Two Maryland lawmakers are pushing legislation that would require the state’s public schools to teach a “yes means yes” standard for sexual consent, wading into a national debate as they try to change the way young people think about romantic relationships.
Maryland would become only the second state to require public schools to teach affirmative consent if the legislature and Gov. Larry Hogan (R) approve the proposal by Dels. Ariana B. Kelly and Marice Morales, both Montgomery County Democrats. California adopted a similar mandate in 2015, in the wake of rape allegations involving a student at Stanford University who argued that his sexual encounter with an intoxicated young woman was consensual.
A bill sponsored by Kelly and Morales that would require Montgomery County Public Schools to teach affirmative consent in sexual-education classes will be the focus of a hearing Tuesday before the House Ways and Means Committee, which oversees education policy. The two lawmakers say they are drafting a companion piece of legislation that would extend the mandate statewide.
Both measures would define consent as “clear, unambiguous, knowing, informed and voluntary agreement between all participants to engage in each act within the course of sexual activity.”
Local education officials would be required to teach the concept in both seventh and 10th grades, but individual districts would be able to decide how to tailor the lessons in an age-appropriate way.
“We really want to flip the script on the old ways people used to talk about sex, which sometimes created a misbelief that boys should be coercing girls into something,” Kelly said. “As a mother with a son, I don’t want him growing up with that impression.”
A growing national debate has accompanied a movement by college campuses across the country to adopt affirmative-consent standards for adjudicating sexual assault allegations — essentially telling students they must have explicit consent from their partner to engage in sexual activity.
The changes come partly in response to a 2011 letter from the U.S. Department of Education warning colleges that they risk losing federal funding if they don’t adjudicate sexual-assault cases based on a “preponderance of the evidence” standard, rather than the criminally required “beyond a reasonable doubt.”
Both California and New York have passed laws requiring colleges to use affirmative-consent standards in weighing charges of sexual assault. Morales proposed similar measures during Maryland’s last two legislative sessions, but they failed to advance. She said she believes that changing what is taught at the high school level could be just as effective in curbing sexual assault.
“Sometimes, it’s a little bit too late to try to change the culture once folks have gotten to the university age,” Morales said.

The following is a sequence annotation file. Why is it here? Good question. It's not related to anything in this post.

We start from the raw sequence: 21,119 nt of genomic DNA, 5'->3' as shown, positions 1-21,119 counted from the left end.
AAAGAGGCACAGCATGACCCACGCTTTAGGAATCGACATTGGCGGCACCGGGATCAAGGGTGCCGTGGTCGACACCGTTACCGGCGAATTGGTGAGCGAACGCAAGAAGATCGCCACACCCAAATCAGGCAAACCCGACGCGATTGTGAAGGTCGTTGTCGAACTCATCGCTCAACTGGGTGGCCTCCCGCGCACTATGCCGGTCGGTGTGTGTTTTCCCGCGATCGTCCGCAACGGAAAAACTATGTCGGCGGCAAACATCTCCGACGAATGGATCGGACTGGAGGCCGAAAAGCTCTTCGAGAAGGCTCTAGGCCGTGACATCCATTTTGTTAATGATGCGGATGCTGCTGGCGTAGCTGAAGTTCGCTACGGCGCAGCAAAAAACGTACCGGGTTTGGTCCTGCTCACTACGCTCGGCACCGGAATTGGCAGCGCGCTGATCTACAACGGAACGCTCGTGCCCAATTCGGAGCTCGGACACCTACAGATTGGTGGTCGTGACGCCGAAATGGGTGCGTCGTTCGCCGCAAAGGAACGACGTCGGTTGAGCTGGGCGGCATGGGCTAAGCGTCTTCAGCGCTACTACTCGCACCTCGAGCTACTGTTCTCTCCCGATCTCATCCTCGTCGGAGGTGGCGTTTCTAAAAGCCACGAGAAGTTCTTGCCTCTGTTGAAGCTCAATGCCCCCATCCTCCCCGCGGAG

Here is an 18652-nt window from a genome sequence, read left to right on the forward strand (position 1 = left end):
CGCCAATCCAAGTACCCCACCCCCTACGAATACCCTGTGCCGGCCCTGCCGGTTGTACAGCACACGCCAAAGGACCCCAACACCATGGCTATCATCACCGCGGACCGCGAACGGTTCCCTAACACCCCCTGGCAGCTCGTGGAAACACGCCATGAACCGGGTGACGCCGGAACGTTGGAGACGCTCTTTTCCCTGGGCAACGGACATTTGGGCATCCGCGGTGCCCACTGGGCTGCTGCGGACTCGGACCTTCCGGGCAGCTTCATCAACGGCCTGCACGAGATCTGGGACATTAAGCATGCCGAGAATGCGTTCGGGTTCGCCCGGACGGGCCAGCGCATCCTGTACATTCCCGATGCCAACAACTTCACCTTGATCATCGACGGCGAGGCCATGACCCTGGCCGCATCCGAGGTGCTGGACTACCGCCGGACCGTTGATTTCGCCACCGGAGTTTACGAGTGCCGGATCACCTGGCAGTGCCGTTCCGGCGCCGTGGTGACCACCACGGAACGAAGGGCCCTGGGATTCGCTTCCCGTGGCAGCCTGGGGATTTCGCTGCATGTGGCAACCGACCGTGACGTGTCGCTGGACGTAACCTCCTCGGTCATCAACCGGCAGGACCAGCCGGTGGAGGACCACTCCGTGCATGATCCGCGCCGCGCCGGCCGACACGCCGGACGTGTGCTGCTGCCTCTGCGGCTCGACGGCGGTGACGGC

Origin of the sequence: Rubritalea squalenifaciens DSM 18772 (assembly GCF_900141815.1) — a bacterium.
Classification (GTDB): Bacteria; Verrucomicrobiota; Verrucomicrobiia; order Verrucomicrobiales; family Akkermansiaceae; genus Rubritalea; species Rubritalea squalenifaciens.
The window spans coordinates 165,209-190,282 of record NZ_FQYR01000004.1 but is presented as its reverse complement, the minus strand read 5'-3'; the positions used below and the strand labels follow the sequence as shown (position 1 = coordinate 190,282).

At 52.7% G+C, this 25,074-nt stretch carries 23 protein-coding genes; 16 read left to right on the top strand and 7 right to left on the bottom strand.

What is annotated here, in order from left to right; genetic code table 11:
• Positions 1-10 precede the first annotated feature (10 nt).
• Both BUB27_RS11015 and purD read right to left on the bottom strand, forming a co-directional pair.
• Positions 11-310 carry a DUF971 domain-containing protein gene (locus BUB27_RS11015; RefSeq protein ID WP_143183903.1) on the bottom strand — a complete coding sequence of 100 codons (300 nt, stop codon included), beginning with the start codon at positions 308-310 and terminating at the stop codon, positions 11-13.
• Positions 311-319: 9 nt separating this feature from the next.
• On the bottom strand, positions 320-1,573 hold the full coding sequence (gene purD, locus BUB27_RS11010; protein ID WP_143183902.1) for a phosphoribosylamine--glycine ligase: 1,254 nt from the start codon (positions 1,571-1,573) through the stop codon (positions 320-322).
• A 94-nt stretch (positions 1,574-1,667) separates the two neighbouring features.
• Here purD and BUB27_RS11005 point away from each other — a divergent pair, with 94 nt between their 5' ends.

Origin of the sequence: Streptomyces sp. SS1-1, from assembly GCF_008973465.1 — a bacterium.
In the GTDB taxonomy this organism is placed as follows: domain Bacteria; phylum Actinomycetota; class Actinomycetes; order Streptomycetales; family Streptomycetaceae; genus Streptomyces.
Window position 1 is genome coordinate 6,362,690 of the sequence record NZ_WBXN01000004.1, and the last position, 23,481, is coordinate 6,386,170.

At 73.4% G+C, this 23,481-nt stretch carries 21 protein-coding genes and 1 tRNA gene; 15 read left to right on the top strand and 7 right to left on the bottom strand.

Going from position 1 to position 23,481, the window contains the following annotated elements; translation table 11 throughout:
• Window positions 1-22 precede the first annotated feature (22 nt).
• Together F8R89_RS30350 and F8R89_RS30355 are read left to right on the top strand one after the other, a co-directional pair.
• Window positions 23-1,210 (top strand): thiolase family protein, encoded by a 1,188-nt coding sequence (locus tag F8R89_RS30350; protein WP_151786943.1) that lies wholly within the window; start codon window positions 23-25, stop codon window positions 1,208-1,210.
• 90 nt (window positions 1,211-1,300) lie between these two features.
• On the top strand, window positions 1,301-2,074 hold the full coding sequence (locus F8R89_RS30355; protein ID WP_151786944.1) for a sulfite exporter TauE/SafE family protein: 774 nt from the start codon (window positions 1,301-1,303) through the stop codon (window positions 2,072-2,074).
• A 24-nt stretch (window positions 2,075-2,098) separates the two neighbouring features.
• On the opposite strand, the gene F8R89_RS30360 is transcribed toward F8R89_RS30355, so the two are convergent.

Affirmative-consent proponents have encountered little resistance while trying to make the concept part of sex-ed requirements, even among conservatives and local education officials, who tend to push back against statewide mandates.
“As a social matter, affirmative consent is a great thing — you obviously don’t want your children engaging in sexual activities that they’re not enthusiastic and excited about,” said Leigh Goodmark, who teaches a gender-violence clinic at the University of Maryland Law School. “As a legal matter, it’s much trickier.”
Still there is some opposition. Harry Crouch, president of the National Coalition for Men, called the push to teach affirmative consent part of an effort by “people who don’t like men that much” to “expand the definition of sexual assault to the extent that everybody is guilty of something almost every day.”
And Del. Kevin B. Hornberger (R-Cecil County), who sits on the Ways and Means Committee, said he generally supports the idea of affirmative consent, which he taught in college as a peer educator. But he questioned the need for a statewide mandate to teach the concept.
“What works best for Montgomery County doesn’t necessarily work best for Cecil or any of the other jurisdictions in this state,” Hornberger said. “The positive from this experiment is that it puts the conversation out there and raises awareness of affirmative consent.”
Montgomery County’s Board of Education initially opposed the local version of the bill. Patricia Swanson, the board’s legislative aide, said members wanted assurances that schools could teach affirmative-consent in an age-appropriate way and without running afoul of the district’s existing curriculum guidelines.
Kelly and Morales amended the local bill to say that districts could tailor the lessons as they see fit.
Swanson then recommended that the board support the new version of the bill, which has near-unanimous support from the county’s 24-member House delegation. A school board vote is scheduled for Tuesday morning, before the committee hearing in Annapolis.
It is not clear whether school boards elsewhere in Maryland would support a statewide bill. John R. Woolums, head of government relations for the Maryland Association of Boards of Education, said his group “generally opposes bills that directly prescribe curriculums,” but that it sometimes deviates from that position, depending on the proposal.
Health educators acknowledge that students are often skeptical of affirmative consent at first, especially the idea of asking for permission at every step of a sexual encounter.
“A lot of people push back and say, ‘This is so awkward,’ ” said Shafia Zaloom, who teaches human sexuality at the Urban School of San Francisco and has created an affirmative-consent curriculum for other schools to use.
“But the notion that we are silent during sexual encounters is strange to me. Sex is a dialogue,” she said. “We have to be engaged and paying attention enough to honor people’s desires, needs and limitations.”